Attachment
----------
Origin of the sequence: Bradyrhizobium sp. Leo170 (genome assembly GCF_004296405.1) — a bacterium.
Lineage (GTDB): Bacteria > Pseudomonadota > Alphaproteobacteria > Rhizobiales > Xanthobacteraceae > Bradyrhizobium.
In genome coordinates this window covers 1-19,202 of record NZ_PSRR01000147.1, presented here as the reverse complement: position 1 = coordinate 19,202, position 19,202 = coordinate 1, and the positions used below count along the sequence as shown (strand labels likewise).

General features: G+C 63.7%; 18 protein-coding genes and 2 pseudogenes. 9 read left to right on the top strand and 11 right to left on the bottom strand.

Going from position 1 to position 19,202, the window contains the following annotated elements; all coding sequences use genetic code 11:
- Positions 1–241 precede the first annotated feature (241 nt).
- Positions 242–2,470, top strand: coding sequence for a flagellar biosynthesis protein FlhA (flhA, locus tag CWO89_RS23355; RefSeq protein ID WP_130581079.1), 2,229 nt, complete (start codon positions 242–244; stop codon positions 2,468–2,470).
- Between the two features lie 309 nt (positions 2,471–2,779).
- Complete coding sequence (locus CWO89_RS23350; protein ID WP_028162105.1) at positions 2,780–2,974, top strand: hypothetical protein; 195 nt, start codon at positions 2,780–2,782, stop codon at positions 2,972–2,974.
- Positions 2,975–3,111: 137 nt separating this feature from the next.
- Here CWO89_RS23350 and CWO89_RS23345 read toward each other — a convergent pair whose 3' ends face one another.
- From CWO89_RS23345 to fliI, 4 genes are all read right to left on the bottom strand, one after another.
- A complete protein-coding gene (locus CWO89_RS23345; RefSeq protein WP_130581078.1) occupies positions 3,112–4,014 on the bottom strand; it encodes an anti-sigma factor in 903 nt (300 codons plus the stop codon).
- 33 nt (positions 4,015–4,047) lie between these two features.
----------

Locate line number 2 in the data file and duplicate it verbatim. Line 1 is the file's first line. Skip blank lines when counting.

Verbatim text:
Lineage (GTDB): Bacteria > Pseudomonadota > Alphaproteobacteria > Rhizobiales > Xanthobacteraceae > Bradyrhizobium.